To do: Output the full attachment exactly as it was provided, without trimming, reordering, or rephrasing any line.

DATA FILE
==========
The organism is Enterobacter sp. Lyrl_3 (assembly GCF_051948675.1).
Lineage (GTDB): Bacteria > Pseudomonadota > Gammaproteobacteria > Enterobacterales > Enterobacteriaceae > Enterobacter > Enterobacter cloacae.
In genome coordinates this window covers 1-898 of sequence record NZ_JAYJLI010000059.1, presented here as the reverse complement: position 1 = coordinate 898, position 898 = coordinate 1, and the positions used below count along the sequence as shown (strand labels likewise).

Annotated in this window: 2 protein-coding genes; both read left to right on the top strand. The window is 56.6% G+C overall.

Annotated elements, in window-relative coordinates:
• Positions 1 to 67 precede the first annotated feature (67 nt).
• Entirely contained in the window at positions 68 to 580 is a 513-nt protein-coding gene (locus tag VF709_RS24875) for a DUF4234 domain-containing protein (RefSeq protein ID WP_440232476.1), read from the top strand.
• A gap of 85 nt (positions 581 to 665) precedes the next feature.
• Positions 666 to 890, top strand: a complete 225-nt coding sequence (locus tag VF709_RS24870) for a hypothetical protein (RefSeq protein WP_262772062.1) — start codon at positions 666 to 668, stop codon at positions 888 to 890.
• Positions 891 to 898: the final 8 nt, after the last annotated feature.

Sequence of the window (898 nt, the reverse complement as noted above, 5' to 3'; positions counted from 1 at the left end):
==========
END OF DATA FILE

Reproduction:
The organism is Enterobacter sp. Lyrl_3 (assembly GCF_051948675.1).
Lineage (GTDB): Bacteria > Pseudomonadota > Gammaproteobacteria > Enterobacterales > Enterobacteriaceae > Enterobacter > Enterobacter cloacae.
In genome coordinates this window covers 1-898 of sequence record NZ_JAYJLI010000059.1, presented here as the reverse complement: position 1 = coordinate 898, position 898 = coordinate 1, and the positions used below count along the sequence as shown (strand labels likewise).

Annotated in this window: 2 protein-coding genes; both read left to right on the top strand. The window is 56.6% G+C overall.

Annotated elements, in window-relative coordinates:
• Positions 1 to 67 precede the first annotated feature (67 nt).
• Entirely contained in the window at positions 68 to 580 is a 513-nt protein-coding gene (locus tag VF709_RS24875) for a DUF4234 domain-containing protein (RefSeq protein ID WP_440232476.1), read from the top strand.
• A gap of 85 nt (positions 581 to 665) precedes the next feature.
• Positions 666 to 890, top strand: a complete 225-nt coding sequence (locus tag VF709_RS24870) for a hypothetical protein (RefSeq protein WP_262772062.1) — start codon at positions 666 to 668, stop codon at positions 888 to 890.
• Positions 891 to 898: the final 8 nt, after the last annotated feature.

Sequence of the window (898 nt, the reverse complement as noted above, 5' to 3'; positions counted from 1 at the left end):